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Solidarity in sodalities — Does the cloth make the (wo)man?

With one of the most important religious events imminent, Fikile-Ntsikelelo Moya looks at one anomaly surrounding that which should be a universally embraced event by like-minded people.

On 28 June 2019, the Catholic Church celebrates the Solemnity of the Most Sacred Heart of Jesus, one of the most widely practised and best-known devotions in the church.

As per tradition, members of the Sacred Heart of Jesus in South Africa will descend on Centacow in the Umzimkhulu diocese, in southern KwaZulu-Natal for the triannual pilgrimage to where the sodality was first found in South Africa.

This pilgrimage will see thousands of black men and women in church uniform pay a special devotion to the heart of Jesus, pierced on the cross.

I emphasise the skin colour of the pilgrims because, though the devotion and practice are universal, the wearers of the uniform of the sodality dedicated to this devotion are almost exclusively black in South Africa and neighbouring countries.

This raises the question as to why it is that only black people in sodalities wear uniforms

This raises the question as to why it is that only black people in sodalities wear uniforms even though the sodalities, or even the spirituality, might be practised across races?

This is not just a Sacred Heart sodality issue. It applies broadly across the so-called “traditional churches” such as the Anglicans, Methodists, Lutherans and others brought to Africa by European missionaries.

So rare is the wearing of church uniforms by others who are not black that the phrase, “as scarce as a white woman in church uniform”, had to be crafted to emphasise just how rare the sight is.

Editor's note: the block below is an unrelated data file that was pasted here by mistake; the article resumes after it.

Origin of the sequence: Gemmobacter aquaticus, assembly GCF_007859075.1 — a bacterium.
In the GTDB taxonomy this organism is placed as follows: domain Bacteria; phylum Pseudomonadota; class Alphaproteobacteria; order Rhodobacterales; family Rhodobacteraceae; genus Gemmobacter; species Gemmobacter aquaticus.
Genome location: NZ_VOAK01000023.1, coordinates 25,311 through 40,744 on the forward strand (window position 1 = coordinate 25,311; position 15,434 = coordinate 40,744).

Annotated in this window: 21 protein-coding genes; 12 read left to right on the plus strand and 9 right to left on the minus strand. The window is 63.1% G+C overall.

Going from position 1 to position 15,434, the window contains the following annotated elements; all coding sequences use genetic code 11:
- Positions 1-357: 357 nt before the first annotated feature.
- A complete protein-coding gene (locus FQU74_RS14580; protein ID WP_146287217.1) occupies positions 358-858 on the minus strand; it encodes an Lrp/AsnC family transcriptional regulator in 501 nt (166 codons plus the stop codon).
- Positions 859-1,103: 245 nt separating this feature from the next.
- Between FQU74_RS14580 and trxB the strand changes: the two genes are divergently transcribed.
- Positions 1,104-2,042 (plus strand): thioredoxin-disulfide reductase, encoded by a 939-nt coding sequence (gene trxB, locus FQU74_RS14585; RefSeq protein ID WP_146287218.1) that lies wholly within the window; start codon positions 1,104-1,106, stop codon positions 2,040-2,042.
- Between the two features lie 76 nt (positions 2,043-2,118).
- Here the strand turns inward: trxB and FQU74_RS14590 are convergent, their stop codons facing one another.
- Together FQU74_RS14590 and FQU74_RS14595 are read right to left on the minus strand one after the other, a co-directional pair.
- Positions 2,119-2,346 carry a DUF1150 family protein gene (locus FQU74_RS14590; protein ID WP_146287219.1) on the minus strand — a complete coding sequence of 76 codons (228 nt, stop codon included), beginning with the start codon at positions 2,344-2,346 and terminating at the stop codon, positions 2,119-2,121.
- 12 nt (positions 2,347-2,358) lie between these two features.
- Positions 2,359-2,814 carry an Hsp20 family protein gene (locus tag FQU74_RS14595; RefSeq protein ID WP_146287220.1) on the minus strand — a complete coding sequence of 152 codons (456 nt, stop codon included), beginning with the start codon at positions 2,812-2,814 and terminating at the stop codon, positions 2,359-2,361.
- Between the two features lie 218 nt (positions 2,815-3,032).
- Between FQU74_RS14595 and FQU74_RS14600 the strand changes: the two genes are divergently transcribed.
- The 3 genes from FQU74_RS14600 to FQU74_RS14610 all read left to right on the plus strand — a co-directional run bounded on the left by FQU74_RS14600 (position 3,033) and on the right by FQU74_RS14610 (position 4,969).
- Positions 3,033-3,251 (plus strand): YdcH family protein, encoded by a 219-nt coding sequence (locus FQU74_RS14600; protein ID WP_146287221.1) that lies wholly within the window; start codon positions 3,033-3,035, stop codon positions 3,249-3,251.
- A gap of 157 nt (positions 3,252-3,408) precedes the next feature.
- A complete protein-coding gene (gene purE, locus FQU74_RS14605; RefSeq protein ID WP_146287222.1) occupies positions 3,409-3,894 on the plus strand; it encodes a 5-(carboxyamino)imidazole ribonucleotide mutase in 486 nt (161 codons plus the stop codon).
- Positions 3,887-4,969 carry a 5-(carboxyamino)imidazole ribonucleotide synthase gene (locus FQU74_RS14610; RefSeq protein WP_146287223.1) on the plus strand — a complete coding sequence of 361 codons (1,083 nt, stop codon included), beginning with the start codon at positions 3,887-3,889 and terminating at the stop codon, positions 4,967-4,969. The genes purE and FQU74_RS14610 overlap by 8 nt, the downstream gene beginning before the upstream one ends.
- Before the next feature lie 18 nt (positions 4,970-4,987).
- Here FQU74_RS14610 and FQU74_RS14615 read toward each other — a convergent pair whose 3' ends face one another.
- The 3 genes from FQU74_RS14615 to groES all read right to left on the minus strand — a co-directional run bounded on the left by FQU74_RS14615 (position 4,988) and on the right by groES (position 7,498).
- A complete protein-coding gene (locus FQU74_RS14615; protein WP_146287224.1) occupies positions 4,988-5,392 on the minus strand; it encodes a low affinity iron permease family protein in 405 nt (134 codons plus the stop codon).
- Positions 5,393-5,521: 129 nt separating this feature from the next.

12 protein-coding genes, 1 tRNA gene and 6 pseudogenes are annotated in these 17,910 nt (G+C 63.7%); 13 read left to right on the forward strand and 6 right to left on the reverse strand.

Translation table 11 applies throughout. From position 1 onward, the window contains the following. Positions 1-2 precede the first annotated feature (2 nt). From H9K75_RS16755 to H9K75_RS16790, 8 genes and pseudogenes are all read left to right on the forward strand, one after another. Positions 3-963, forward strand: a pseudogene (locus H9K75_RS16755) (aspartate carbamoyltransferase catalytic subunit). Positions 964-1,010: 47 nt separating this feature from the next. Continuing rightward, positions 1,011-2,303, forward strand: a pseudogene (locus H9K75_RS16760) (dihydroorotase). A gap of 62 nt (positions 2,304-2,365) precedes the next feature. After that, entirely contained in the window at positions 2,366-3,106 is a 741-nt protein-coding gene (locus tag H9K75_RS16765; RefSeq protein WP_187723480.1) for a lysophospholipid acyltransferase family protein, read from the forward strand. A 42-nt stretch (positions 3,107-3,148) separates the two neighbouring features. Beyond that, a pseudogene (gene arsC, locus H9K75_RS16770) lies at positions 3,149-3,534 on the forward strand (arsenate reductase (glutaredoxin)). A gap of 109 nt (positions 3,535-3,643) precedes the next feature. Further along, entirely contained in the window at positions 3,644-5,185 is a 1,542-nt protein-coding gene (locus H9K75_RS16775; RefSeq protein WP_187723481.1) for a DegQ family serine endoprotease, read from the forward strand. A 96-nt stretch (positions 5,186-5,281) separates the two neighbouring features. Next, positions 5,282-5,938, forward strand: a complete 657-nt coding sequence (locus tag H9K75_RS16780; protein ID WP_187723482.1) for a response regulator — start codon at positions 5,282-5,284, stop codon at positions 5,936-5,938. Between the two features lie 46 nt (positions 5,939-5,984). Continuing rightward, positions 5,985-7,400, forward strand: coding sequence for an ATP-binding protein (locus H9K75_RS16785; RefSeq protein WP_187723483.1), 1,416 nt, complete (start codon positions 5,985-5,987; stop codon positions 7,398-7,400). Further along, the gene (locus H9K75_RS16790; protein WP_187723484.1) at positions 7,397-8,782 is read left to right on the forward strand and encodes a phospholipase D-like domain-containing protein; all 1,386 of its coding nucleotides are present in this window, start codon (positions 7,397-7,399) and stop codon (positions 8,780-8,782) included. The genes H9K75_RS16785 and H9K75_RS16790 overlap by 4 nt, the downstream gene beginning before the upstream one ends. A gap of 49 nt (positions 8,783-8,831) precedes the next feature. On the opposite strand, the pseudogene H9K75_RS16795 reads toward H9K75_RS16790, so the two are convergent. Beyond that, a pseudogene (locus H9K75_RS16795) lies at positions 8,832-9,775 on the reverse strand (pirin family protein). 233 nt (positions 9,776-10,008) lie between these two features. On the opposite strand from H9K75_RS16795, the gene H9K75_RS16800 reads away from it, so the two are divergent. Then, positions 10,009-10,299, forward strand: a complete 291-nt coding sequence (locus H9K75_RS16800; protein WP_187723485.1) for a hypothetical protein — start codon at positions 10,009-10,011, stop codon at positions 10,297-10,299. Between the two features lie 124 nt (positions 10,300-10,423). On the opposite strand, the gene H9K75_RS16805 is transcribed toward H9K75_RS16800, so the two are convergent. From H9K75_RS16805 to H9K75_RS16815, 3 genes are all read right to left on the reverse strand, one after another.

At best, it is only if they are members of a religious congregation, such as the Carmelites or Franciscans, that one is likely to find a white person dressed in some sort of “uniform”.

Naturally, another question that arises is this: how come those who introduced a concept to Africans, do not themselves embrace it with the enthusiasm with which the Africans do? For some people, the answer is that black people are so colonised that, when the white master says they must go one mile, they will voluntarily go two.

I have different views.

Any idea that black people are taking up church uniforms because of how mesmerised by whiteness they are, suggests that black people have no agency.

Any idea that black people are taking up church uniforms because of how mesmerised by whiteness they are, suggests that black people have no agency. It seeks to reduce black people to zombies and automatons who cannot process what is ahead of them, and to see whether they embrace it and, if they do, on whose terms.

Black people do not need to take their cue from whites, or anyone else, on how they want to express their spirituality.

It is now accepted that a Mass in Rosebank and another in Mohlakeng will result in different experiences. One can even wonder how it is possible that the same liturgy and readings could bring about such a difference in people.